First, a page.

BRODIE'S INTRODUCTORY LECTURE. Delivered at the Royal College of Surgeons, May 8, 1820. MR BRODIE's name stands deservedly not very numerous class of writers, on high in the world, and in the profes- philosophical subjects, whose works sion of which he is so great an orna- will always be perused with pleasure, ment, not merely from his practical and instruction, because his attention skill, and liberal and benevolent mind, appears directed more to the ascerbut also from the zeal and perseverance tainment of facts, than to the forming with which he is accustomed to devote of brilliant and ingenious theories on the little leisure that can be abstract- hasty and insufficient data. As far as ed from the calls of an arduous pursuit, he proceeds, he may always be relied to the purposes of keen and scientific on as an acute and faithful guide research into subjects which, a cen- his object is truth alone; and though tury or two ago, were scarcely consi we may occasionally differ from him, dered as collateral branches of the sur- he is always intelligible, and certainly gical profession. He is one of that never, intentionally, mişleads. In ena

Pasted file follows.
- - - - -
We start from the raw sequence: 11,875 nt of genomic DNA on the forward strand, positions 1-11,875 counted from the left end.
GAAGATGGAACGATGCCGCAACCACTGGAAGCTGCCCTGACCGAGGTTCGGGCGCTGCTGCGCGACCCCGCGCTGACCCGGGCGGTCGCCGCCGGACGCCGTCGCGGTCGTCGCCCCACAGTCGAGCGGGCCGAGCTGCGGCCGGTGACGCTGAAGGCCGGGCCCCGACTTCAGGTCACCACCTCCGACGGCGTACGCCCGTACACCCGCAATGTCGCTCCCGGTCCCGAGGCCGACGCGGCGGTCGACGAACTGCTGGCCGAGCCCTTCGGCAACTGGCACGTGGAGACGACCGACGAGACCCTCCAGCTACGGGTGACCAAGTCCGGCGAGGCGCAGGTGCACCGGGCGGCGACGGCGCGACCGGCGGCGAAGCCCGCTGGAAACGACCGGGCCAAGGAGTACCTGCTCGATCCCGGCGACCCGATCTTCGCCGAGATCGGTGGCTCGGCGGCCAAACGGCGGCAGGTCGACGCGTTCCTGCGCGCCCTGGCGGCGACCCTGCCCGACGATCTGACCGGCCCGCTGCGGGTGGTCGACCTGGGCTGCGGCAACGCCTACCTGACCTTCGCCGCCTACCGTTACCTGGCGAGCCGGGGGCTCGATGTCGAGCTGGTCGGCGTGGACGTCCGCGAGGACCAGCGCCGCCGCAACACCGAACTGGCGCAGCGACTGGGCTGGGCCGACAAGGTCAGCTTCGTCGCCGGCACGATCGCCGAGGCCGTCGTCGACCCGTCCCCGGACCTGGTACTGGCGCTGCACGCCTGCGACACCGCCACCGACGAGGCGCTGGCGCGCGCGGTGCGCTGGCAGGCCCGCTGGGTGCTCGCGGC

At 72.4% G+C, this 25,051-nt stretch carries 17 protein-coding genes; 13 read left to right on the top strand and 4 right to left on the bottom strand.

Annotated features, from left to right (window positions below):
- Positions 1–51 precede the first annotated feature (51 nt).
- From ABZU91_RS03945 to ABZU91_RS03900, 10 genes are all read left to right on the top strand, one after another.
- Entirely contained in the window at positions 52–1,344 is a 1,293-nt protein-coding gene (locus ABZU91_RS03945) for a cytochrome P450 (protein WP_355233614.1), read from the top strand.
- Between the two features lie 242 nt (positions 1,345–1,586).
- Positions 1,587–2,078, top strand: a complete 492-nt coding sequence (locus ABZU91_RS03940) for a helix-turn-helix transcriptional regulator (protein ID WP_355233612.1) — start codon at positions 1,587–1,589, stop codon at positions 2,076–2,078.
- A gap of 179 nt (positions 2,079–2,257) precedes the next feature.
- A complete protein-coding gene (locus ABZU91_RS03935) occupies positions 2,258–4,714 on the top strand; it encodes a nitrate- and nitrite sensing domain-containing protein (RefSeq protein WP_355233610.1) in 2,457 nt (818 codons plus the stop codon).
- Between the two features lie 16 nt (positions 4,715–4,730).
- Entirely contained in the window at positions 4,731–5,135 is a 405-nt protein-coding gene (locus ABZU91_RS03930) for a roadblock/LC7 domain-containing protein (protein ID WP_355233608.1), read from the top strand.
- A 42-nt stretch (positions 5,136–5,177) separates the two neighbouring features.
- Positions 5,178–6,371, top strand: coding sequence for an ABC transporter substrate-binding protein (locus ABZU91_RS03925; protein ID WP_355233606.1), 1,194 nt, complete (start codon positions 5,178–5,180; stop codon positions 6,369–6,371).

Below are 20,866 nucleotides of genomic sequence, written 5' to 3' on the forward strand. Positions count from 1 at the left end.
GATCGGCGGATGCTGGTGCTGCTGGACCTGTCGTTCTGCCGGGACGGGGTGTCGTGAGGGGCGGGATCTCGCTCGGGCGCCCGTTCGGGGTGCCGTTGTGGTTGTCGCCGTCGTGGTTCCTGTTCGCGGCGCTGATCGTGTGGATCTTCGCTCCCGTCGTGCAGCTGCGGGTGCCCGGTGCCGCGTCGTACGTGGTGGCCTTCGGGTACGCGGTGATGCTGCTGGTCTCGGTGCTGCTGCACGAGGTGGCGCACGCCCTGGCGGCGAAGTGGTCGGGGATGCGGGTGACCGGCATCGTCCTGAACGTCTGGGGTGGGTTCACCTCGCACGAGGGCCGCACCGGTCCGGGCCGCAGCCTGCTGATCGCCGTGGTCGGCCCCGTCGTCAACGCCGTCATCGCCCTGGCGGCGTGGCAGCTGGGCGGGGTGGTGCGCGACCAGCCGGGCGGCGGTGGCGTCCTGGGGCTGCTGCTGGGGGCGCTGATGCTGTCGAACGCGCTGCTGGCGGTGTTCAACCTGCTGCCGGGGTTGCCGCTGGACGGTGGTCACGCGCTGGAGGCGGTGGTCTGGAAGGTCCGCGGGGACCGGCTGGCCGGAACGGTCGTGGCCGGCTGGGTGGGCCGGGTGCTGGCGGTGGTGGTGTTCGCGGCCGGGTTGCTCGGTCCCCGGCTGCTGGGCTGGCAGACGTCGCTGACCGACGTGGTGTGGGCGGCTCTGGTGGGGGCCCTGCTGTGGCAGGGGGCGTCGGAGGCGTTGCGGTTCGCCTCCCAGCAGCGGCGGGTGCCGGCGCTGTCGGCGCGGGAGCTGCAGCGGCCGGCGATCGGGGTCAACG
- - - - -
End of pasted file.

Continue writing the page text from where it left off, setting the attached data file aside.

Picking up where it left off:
VOL. VIII.

3 G.